Research has unveiled some important associations between bad posture and health issues. Age related degenerative changes in the spine can contribute to a stooped posture, and a tendency to bend or flex forward is also the most common change in posture seen with Parkinson’s disease.
With normal posture our weight is well centered over the middle of our feet making it much easier to balance. When our spine is bent forward, the head also comes forward and our center of mass shifts ahead of the feet. This leads to difficulty in taking big steps and requires more energy to walk. Falls are more likely to happen due to reduced foot clearance or shuffling that occurs while walking with knees bent. Also, forward slouching limits arm swing, can cause shoulder and neck problems, and reduces lung volume which can lead to poor breath support affecting both speech and swallowing.
One muscle, often overlooked in scientific studies related to posture, is the diaphragm. The diaphragm is the main muscle of breathing (inspiration), but it also an important contributor to core muscle strength and balance, and because of its insertions, the diaphragm can change the position of the rib cage and lumbar spine. The diaphragm is responsible not only for a large part of the breathing movement, but also for visceral movement. Poor diaphragmatic movement can therefore cause both breathing and visceral problems. (Visceral pain is pain that results from the activation of nociceptors(sensory receptors) of the thoracic, pelvic, or abdominal organs, and can be associated with autonomic nervous system disorders).
Good posture starts with a strong core, which includes the diaphragm and abdominal muscles. Strong core muscles are resistant to pain and injuries, help to hold your body upright, and help improve balance. Specific exercises targeting the diaphragm may help strengthen the core and improve breathing patterns, including the timing and coordination required for efficient breathing and swallowing. *A few pilot studies indicate that for the elderly, who are more at risk for falling, instruction in diaphragmatic breathing would reduce the occurrence of injury and/or fatality. Diaphragmatic breathing can be easily taught, and strengthening of this muscle can include the use of respiratory muscle training (RMT). RMT is typically done by breathing through a handheld device like the Breather, with varying levels of resistance similar to using free weights for skeletal muscle strengthening. In addition to improvement in posture, strengthening of the diaphragm can promote a deeper inspiration, helping to expand the distal airways and improve expiratory muscle function necessary for adequate speech production and cough.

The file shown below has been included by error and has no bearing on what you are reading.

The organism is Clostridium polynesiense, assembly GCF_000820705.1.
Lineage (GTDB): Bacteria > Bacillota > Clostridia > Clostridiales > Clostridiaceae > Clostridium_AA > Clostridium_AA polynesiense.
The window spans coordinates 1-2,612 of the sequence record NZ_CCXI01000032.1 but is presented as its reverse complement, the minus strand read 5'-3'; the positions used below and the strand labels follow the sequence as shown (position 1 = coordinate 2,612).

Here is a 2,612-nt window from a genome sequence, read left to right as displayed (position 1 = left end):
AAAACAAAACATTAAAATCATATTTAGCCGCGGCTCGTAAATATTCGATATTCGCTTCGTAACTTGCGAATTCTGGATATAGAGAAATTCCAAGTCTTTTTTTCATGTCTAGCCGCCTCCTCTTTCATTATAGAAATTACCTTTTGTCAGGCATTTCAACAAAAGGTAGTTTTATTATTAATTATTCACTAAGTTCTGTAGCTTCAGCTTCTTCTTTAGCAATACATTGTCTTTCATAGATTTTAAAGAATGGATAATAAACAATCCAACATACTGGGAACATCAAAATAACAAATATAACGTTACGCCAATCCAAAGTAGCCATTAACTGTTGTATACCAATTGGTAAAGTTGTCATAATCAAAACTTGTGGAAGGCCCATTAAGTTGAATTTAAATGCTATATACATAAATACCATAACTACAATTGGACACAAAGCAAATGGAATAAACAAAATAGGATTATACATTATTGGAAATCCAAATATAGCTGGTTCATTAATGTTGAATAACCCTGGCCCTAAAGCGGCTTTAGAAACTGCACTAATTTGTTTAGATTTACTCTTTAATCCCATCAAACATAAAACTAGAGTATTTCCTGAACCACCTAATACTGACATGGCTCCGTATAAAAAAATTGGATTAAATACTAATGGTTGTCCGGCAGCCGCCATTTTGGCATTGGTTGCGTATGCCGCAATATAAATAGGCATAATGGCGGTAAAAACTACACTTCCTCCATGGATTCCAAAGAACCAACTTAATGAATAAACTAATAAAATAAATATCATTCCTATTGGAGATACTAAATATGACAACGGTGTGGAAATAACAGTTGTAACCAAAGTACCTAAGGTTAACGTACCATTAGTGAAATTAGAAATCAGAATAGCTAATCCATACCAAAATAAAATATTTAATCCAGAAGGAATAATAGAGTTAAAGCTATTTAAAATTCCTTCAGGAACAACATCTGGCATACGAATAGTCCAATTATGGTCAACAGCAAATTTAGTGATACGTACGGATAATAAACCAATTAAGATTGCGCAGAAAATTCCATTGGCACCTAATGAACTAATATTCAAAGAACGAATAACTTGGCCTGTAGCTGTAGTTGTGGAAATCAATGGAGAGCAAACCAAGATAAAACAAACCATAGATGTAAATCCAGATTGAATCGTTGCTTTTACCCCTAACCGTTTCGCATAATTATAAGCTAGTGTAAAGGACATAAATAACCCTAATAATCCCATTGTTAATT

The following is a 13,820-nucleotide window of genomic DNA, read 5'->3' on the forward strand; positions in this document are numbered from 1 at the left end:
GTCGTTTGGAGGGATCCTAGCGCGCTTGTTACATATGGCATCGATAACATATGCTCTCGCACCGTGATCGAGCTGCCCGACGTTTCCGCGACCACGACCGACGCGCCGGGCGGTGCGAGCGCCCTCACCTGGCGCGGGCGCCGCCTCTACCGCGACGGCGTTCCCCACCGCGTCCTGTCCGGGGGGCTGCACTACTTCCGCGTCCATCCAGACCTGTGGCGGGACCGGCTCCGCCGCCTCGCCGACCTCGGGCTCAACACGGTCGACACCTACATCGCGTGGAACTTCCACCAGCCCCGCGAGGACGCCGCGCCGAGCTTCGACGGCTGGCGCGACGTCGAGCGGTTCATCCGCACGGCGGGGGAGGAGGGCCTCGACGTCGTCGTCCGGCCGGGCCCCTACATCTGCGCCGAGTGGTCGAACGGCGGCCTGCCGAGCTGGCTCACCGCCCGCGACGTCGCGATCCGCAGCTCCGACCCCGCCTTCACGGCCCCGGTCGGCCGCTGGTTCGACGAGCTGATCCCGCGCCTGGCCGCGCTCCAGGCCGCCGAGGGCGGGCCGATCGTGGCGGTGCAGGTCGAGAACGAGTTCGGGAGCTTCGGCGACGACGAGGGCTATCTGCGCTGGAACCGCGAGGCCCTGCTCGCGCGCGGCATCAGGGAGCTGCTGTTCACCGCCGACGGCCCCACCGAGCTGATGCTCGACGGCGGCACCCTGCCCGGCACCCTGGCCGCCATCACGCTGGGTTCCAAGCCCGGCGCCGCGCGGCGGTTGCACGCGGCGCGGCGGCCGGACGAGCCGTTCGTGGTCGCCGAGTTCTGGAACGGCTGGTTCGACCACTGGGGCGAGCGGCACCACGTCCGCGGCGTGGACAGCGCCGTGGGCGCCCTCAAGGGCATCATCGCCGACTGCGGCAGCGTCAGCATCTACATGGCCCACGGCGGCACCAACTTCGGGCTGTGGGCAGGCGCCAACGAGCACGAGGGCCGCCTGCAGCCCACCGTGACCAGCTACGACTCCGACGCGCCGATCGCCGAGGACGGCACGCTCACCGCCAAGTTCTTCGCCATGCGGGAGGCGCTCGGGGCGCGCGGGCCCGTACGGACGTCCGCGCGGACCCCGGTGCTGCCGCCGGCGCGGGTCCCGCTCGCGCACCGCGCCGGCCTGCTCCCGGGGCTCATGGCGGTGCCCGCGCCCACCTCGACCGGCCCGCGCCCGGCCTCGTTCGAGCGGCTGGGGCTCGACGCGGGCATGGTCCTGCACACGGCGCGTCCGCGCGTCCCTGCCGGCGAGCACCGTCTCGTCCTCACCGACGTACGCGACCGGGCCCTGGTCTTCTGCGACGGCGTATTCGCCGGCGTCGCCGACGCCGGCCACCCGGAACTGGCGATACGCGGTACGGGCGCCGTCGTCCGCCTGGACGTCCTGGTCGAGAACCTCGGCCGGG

Dr. Andrew Weil, pioneer of the holistic health movement and author says: “If I had to limit my advice on healthier living to just one tip, it would be simply to learn how to breathe correctly.”
*Czapszys,Ria, et al Effect of Breath Patterns on Balance: Breathe Diaphragmatically to Prevent Falling (2000)
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My MissionTo enlist individuals in their treatment, and help them express their personality & spirit through voice. To educate and empower. Mary Spremulli, MA, CCC-SLP * FiTOUR® Group Exercise Instructor * Voice Aerobics® A Whole Body Approach to Voice Practice
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